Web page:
NAOJ Founding Director General Yoshihide Kozai Passes Away At Age 89

Dr. Yoshihide Kozai was well known for his work on the precise forecasting of orbital motions of natural or artificial satellites around the Earth.

AsianScientist (Feb. 20, 2018) – Dr. Yoshihide Kozai, the founding Director General of the National Astronomical Observatory of Japan (NAOJ) and former President of the International Astronomical Union (IAU), passed away at the age of 89 in Tokyo on 5 February 2018. During his illustrious career, he specialized in celestial mechanics applied to satellites—natural or artificial—and was a member of the Division on Dynamical Astronomy (DDA) of the American Astronomical Society (AAS).

Kozai’s early career coincided with the exciting era of space exploration when it was literally taking off. One of his prominent works conducted during his stay in the United States from 1958 to 1963 is included in the AAS’s centennial Issue, a special edition of the Astrophysical Journal published in 1999. He enabled the precise forecast of the orbital motion of artificial satellites around the Earth.

The current generation might be familiar with the Kozai mechanism (often called the Kozai-Lidov mechanism), which can explain the migration of giant planets into the proximity of their host stars. Its original application was for the moons of Saturn, and it is applicable to exoplanetary systems.

After his return to Japan, Kozai promoted celestial mechanics research at the Tokyo Astronomical Observatory (TAO) while he was affiliated with the University of Tokyo. He later became its Director General in 1981 and led the conversion of TAO into a national institution by integrating other institutions, thus forming the NAOJ.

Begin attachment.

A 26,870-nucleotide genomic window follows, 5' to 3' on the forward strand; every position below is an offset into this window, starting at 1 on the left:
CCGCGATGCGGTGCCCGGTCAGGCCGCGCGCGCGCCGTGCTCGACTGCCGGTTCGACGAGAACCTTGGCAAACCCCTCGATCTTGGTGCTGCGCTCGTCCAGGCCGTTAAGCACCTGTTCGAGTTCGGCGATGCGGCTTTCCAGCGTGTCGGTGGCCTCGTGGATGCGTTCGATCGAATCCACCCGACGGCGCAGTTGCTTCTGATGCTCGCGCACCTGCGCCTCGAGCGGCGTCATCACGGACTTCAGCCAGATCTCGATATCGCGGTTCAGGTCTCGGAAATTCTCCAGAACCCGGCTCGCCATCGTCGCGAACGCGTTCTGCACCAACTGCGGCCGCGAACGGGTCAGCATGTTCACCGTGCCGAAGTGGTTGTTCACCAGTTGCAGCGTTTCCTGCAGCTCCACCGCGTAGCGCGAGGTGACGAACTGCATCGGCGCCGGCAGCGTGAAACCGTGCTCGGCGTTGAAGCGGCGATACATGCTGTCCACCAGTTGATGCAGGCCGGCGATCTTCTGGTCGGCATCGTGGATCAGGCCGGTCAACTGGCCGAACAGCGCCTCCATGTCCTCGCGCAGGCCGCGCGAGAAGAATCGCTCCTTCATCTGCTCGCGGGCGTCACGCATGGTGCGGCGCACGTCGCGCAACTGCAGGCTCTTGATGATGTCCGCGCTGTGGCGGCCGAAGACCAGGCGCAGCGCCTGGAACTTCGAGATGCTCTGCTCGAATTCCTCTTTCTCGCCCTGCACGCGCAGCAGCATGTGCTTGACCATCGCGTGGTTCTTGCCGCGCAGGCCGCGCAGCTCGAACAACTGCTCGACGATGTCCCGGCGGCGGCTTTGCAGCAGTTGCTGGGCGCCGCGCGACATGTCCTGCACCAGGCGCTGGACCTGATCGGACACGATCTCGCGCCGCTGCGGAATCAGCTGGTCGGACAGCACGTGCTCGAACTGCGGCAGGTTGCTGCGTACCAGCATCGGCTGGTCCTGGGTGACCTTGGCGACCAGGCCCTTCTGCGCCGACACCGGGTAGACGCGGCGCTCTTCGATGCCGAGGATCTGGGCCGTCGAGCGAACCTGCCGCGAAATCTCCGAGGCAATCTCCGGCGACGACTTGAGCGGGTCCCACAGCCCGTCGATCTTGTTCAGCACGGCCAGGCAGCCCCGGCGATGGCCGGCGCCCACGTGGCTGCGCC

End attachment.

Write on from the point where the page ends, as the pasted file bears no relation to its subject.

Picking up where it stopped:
He continued as the first Director General of NAOJ until 1994. Faced with the daunting task of promoting world-class research at NAOJ and in Japan, he established or initiated advanced observational facilities (for example, the Subaru Telescope and the Atacama Large Millimeter/submillimeter Array, or ALMA) and high-performance computing facilities.

“Kozai wanted his fellow astronomers in Japan to engage and solve the fundamental problems of the universe by utilizing these facilities. We, the current generation, owe much to him,” said Dr. Masahiko Hayashi, the current Director General of NAOJ.

Kozai’s work was not confined to Japan. He served as President of the IAU from 1988 to 1991 and was the first Japanese to hold that position. For his long years of research and education, the AAS DDA honored him with its Brouwer Award in 1990.

“The community mourns this tremendous loss of a shining star from this world. The only encouraging thought is that his legacy is well alive in the hearts of many,” said Dr. Kazunari Shibata, the current president of the Astronomical Society of Japan .


Source: National Astronomical Observatory of Japan; Photo: Gunma Astronomical Observatory
Disclaimer: This article does not necessarily reflect the views of AsianScientist or its staff.

Asian Scientist Magazine is an award-winning science and technology magazine that highlights R&D news stories from Asia to a global audience. The magazine is published by Singapore-headquartered Wildtype Media Group.

Related Stories from Asian Scientist